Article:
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Dexamethasone

Dexamethasone

Descriptions of Dexamethasone

Dexamethasone provides relief for inflamed areas of the body. It is used to treat a number of different conditions, such as inflammation (swelling), severe allergies, adrenal problems, arthritis, asthma, blood or bone marrow problems, kidney problems, skin conditions, and flare-ups of multiple sclerosis. Dexamethasone is a corticosteroid (cortisone-like medicine or steroid). It works on the immune system to help relieve swelling, redness, itching, and allergic reactions.

How it works

Dexamethasone belongs to a class of drugs called steroids. A class of drugs is a group of medications that work in a similar way. These drugs are often used to treat similar conditions. How the drug works depends on what it's being used to treat:

For conditions with inflammation: With certain conditions, inflammation can cause the immune system to be overactive. This can damage the body's tissues. Steroids such as dexamethasone help block the immune system's response to inflammation, which helps prevent this damage.

For adrenal insufficiency: The adrenal gland helps control certain body functions. These functions include managing blood glucose, fighting infection, and controlling stress. In people with adrenal insufficiency, the adrenal gland releases lower amounts of certain hormones. Dexamethasone helps replace these hormones.

Why is this medication prescribed?

Dexamethasone, a corticosteroid, is similar to a natural hormone produced by your adrenal glands. It often is used to replace this chemical when your body does not make enough of it. It relieves inflammation (swelling, heat, redness, and pain) and is used to treat certain forms of arthritis; skin, blood, kidney, eye, thyroid, and intestinal disorders (e.g., colitis); severe allergies; and asthma. Dexamethasone is also used to treat certain types of cancer.

This medication is sometimes prescribed for other uses; ask your doctor or pharmacist for more information.

How should this medicine be used?

Dexamethasone comes as a tablet and a solution to take by mouth. Your doctor will prescribe a dosing schedule that is best for you. Follow the directions on your prescription label carefully, and ask your doctor or pharmacist to explain any part you do not understand. Take dexamethasone exactly as directed. Do not take more or less of it or take it more often than prescribed by your doctor.

Do not stop taking dexamethasone without talking to your doctor. Stopping the drug abruptly can cause loss of appetite, upset stomach, vomiting, drowsiness, confusion, headache, fever, joint and muscle pain, peeling skin, and weight loss. If you take large doses for a long time, your doctor probably will decrease your dose gradually to allow your body to adjust before stopping the drug completely. Watch for these side effects if you are gradually decreasing your dose and after you stop taking the tablets or oral liquid, even if you switch to an inhalation corticosteroid medication. If these problems occur, call your doctor immediately. You may need to increase your dose of tablets or liquid temporarily or start taking them again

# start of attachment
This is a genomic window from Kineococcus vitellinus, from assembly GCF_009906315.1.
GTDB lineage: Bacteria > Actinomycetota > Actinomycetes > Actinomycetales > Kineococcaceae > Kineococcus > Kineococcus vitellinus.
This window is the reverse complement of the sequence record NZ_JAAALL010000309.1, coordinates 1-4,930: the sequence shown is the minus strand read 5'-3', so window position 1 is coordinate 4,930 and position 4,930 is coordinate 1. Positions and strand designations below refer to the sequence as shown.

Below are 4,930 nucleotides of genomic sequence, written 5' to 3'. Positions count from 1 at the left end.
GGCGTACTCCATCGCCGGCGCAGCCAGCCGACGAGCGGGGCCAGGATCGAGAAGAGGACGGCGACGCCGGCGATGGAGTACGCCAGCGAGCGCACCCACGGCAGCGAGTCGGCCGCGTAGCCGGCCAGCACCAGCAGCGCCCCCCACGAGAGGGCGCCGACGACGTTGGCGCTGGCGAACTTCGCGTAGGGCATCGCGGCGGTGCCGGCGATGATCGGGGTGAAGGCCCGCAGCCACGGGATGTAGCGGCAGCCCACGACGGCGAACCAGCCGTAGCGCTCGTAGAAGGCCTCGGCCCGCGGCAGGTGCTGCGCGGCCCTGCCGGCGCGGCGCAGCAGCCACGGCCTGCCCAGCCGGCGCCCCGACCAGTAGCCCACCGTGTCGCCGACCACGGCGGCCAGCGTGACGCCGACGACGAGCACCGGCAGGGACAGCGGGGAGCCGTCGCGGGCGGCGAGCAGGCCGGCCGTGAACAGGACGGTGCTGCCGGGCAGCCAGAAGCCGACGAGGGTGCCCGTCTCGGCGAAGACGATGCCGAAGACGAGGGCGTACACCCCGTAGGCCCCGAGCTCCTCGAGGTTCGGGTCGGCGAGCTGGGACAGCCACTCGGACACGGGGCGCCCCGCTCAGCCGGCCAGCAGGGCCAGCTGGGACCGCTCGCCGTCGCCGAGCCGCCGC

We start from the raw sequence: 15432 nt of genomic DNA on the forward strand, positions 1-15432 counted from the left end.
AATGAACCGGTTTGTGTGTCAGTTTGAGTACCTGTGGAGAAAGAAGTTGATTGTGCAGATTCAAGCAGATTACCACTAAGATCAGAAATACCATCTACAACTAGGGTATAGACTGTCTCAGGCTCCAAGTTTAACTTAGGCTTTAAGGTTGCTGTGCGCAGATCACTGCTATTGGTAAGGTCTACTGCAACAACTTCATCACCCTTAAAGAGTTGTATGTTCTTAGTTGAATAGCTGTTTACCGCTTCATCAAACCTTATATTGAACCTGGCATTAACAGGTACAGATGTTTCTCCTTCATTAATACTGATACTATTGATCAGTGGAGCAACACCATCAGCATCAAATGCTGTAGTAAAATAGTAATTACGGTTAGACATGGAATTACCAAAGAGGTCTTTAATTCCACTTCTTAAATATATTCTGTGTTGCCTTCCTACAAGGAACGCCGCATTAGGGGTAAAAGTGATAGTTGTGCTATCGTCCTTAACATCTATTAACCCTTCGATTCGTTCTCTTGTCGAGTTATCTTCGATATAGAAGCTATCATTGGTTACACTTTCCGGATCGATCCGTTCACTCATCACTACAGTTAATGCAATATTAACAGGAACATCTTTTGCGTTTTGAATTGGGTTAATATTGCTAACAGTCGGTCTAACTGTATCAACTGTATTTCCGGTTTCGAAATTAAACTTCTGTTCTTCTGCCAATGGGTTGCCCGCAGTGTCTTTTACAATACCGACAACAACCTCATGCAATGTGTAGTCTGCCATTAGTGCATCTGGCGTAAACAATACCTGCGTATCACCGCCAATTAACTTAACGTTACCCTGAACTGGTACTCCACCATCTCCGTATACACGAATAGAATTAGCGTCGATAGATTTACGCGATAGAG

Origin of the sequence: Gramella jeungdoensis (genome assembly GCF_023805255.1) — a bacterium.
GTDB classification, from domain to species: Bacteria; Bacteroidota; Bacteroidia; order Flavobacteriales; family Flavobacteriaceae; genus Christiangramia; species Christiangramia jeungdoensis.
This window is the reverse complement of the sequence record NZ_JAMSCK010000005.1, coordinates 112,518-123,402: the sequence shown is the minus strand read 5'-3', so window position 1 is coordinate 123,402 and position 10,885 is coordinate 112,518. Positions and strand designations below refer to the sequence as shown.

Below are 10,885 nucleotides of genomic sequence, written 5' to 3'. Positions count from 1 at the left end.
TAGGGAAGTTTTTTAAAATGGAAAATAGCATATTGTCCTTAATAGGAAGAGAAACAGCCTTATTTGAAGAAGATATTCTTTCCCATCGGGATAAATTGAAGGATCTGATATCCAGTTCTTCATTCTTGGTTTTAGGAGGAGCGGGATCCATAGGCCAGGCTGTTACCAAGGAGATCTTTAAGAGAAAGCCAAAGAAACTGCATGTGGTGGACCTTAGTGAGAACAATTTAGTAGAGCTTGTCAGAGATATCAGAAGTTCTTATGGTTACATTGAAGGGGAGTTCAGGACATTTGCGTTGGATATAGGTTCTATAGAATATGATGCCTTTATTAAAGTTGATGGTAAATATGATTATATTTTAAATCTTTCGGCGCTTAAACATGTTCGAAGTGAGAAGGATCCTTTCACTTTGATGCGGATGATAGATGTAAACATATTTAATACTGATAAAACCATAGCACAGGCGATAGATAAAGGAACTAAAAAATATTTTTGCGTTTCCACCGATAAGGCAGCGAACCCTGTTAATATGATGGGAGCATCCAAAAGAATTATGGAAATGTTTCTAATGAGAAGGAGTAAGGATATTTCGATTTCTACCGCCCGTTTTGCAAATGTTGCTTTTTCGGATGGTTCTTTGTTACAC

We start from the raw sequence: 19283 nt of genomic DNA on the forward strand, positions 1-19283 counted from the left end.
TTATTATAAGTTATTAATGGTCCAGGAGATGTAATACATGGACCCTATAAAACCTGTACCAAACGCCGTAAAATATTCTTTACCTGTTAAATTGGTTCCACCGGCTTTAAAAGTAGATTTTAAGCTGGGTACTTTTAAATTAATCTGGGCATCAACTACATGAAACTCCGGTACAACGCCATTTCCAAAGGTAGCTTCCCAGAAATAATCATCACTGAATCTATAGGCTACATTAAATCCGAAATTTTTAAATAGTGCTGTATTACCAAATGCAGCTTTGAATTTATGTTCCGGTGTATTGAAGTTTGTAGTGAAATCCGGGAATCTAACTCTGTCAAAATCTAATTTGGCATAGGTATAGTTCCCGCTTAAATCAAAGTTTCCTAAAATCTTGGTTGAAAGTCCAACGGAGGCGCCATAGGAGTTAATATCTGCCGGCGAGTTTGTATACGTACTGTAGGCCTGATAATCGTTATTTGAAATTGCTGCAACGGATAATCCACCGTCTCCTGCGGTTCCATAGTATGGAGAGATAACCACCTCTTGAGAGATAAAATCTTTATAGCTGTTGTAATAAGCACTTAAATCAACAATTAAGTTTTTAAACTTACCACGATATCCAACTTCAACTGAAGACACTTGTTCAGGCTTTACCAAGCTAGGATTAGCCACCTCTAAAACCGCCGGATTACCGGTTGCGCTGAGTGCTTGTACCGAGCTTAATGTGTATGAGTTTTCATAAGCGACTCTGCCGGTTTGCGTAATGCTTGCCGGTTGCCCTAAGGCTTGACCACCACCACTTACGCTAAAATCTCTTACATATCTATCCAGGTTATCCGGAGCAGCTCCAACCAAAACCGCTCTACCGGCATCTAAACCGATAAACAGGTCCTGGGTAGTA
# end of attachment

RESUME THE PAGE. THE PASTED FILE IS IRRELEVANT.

Precautions

Chronic or inappropriate use of corticosteroids including dexamethasone can cause life-threatening hormonal and metabolic changes.

Adverse effects due to corticosteroid treatment usually occur with long-term administration of the drug, especially when high doses are used. Alternate-day therapy with short-acting preparations is preferred. Animals that have received long-term therapy should be withdrawn slowly by tapering the dosage and prolonging the interval between doses.

Corticosteroids suppress immune response. Animals receiving systemic corticosteroids may be more susceptible to bacterial or viral infections. Systemic corticosteroids can mask signs of infection, such as an elevated temperature.

Polyuria, polydipsia, and muscle wasting can be seen with prolonged corticosteroid use.

Corticosteroids can cause or worsen gastric ulcers.

Corticosteroids should be avoided or used very carefully in young animals both because of immune suppression and the risk of GI ulcers.

Corticosteroids have been implicated as a cause of laminitis in horses and ponies. Some corticosteroids are thought to be more likely to cause laminitis than others and the dexamethasone drugs historically have not been considered to be in the higher risk category. Pony breeds may be more susceptible to developing laminitis than horses.

Although corticosteroids may be used in healthy older horses, they should not be used in horses with pituitary pars intermedia dysfunction. These horses already may have high levels of natural corticosteroids and are prone to laminitis and suppressed immune- function.

Corticosteroids should be avoided during pregnancy and lactation unless the benefits outweigh the risks. Large doses in early pregnancy may be teratogenic. Corticosteroids can induce labor in cattle and has been used to terminate pregnancy in bitches.

 

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